Smiles on our faces (these marginally diminished as we became further immersed into the race) we blazed off towards CP2. On the ride we road killed 2 more teams which put us in position 5, per our estimation. However due to our navigation skills we overshot the turn we were supposed to be making. We reached CP2 and started our ascent towards CP3. All 3 of us are very strong bikers so we felt that we could potentially move into position 3 by the close of this section since position 1 only has 30 minutes on us and we had 25+ miles to bike. Easy.
Well, not quite.
The ascent started to get aggressive and the rollers and decent proved to be more challenging. Soft dirt turned into small gravel and fire roads turned into 3-foot wide single-track trails. Brakes were marginally effective given the terrain and the gravel soon became my kryptonite as it induced a ‘superman’ spill over my handlebars and into the adjacent local flora (which is not the softest of vegetation). I was down – and down hard. I stood up, lower back injured (re-aggravating a pre-existing condition), I soon realized that only 6 hours into this race I still had another 18 to go. Knowing that if I dropped out, it would disqualify my entire team, I muscled back up on my bike and powered through back up to Smalls and Cocktails.
Where we may have lacked “elite adventure racing” stature, we made up for it in team chemistry and unity. Both Smalls and Cocktails, like the ‘Manimals’ that they are, took my pack and helped me work through the remaining 20 miles. Small pebble-like gravel turned into thousands of fist-sized rocks and our relentless pursuit of CP3 and CP4 seemed unfathomable. We were closing in, we saw, after re-examining the map. The fist-sized rocks turned into soft dirt and I felt that we were in the clear.
Of course, I spoke too soon! Battered physically and exuding the mental anguish associated with taking a dozen spills I took the pinnacle of them all: I approached an ‘L’ shaped bridge and my front tire caught an edge and shot my bike and I into a small 5 foot deep gully of rocks, sticks, and leaves. Remarkably, I got up within 30 seconds, got back on the bike, and finished the segment without a broken bone. I think it was that my body took such a beating over the past 7 hours that there really was not anything else that could have shocked it.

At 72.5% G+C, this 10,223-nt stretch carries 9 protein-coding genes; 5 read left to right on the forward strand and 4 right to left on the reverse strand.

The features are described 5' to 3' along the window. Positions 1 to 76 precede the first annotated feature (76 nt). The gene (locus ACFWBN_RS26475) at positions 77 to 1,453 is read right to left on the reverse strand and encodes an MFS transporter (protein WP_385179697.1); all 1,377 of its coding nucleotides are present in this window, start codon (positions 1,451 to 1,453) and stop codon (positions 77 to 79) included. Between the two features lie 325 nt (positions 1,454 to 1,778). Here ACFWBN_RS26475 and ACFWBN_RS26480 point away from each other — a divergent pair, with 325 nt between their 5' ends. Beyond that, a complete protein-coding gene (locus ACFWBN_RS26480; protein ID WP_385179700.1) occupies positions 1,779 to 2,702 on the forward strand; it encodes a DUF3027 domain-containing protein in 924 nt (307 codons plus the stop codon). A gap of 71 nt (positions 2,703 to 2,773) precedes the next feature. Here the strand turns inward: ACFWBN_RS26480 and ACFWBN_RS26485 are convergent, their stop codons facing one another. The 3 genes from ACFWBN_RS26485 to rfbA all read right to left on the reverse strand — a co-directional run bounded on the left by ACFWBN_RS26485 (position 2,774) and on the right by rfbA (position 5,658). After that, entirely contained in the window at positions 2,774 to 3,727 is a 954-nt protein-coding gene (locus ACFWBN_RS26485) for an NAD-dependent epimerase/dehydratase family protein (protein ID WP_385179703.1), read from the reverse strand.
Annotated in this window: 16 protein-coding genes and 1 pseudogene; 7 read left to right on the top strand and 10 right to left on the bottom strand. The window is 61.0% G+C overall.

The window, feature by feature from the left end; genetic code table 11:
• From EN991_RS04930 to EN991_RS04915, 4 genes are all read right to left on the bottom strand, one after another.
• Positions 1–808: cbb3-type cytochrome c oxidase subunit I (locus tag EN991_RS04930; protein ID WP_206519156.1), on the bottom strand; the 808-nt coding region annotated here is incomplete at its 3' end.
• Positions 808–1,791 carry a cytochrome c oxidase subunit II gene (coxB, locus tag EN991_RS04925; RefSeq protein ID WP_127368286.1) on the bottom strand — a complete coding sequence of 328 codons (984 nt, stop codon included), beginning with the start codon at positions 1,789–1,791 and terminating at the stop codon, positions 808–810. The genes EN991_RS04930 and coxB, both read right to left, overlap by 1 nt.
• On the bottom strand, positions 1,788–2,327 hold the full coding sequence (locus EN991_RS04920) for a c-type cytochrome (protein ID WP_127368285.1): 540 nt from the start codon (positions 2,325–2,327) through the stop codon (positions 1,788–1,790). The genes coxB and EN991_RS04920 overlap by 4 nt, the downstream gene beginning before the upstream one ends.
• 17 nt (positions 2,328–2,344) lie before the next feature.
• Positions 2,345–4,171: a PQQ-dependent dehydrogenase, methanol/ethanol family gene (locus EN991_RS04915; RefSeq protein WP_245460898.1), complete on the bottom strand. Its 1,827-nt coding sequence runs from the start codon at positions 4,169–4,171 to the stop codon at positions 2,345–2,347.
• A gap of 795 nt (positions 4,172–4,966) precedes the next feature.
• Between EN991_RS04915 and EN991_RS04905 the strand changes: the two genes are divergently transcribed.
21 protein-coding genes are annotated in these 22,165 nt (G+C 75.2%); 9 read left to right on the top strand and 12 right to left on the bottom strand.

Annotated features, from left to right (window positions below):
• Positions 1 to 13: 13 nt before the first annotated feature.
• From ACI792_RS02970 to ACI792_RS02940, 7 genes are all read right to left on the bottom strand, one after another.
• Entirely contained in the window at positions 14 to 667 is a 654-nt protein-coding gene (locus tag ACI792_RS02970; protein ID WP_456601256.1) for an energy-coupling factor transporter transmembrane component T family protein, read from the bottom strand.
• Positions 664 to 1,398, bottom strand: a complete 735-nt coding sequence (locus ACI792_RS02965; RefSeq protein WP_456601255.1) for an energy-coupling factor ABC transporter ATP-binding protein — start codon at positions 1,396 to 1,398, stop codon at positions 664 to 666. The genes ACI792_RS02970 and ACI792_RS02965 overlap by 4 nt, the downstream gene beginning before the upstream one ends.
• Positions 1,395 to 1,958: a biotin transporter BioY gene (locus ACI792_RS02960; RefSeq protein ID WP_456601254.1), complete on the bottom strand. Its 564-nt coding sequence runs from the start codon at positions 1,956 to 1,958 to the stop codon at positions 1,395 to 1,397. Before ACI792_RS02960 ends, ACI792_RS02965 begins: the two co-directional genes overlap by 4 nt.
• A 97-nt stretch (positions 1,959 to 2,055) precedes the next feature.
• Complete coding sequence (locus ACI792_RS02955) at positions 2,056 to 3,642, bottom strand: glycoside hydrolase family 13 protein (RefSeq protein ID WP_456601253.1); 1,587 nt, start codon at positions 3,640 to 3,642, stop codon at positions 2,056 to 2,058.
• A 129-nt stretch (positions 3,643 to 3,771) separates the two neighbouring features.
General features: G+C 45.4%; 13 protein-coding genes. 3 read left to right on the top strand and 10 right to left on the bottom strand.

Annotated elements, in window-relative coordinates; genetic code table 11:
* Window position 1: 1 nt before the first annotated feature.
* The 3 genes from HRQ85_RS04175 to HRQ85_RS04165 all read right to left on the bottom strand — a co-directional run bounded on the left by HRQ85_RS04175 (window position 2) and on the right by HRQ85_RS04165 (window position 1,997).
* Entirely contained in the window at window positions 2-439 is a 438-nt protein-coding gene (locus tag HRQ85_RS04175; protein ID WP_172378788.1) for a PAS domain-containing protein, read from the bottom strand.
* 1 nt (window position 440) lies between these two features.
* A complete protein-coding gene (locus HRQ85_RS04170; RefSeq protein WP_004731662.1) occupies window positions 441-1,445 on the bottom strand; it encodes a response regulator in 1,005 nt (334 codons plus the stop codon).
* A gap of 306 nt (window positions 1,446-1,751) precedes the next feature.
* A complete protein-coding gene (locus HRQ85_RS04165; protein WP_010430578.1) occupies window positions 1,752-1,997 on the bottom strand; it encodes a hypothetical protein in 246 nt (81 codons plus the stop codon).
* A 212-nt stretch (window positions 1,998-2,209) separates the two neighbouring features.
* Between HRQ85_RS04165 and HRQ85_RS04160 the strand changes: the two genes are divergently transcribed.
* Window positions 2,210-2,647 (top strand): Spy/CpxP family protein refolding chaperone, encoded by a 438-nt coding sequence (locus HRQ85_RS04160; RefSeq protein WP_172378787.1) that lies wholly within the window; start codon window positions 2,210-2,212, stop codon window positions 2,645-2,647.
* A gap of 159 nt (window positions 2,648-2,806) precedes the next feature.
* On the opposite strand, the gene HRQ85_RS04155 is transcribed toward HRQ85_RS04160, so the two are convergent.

At the bottom I see Smalls and Cocktails and we make for the transition area – I am ready to hike. Both Smalls and Cocktails agree – its time to change it up. And change it up now. The last 2 miles were a gift from heaven. A soft 2% downhill grade on a fire road. We all opened it up in top gear, lowered our bodies, and closed it out. The transition area was in site and we were all ecstatic.
We reloaded food, ate, drank Cytomax, ate, stretched our legs, and ate. Did I mention that we ate? We removed our cleats, threw on fresh socks and trail shoes, packed warm gear for the night’s hike, and rallied with our fully-loaded packs. It was going to be a long hike. We estimated about 25 to 30 miles in 13-15 hours. This was after we kayaked 7 miles already and biked about 25 miles. Let the games begin…I mean continue. This is no walk in the park – that is for certain! I grabbed my pack and was certainly ready to start moving on my feet.
The team one position in front of us followed the railroad tracks. But Smalls and Cocktails had something up their sleeves: traverse the Cal Poly campus and cut across a dry river bed that they know is now dry (since they went to school at Cal Poly). I was really picking up what they are putting down!
We successfully circumnavigate the dried river bed and start heading up Poly Canyon successfully passing the aforementioned team and cutting 20 minutes off of our hike. We ascend Poly Canyon at an amazing pace. I am convinced that our pace is attributed to the fact that we were all thankful that the biking section was a thing of the past. It was an amazing hike coupled with a few barbed wire fences and we pace was strong. We could not see CP5 but we had a general idea of where we were going. Since we were on top of Poly Canyon the route selection was critical. The last problem we wanted to have was to be faced with an aggressive drop (and judging by the topographic map we are going to have to be sniper-accurate to ensure a smooth route selection).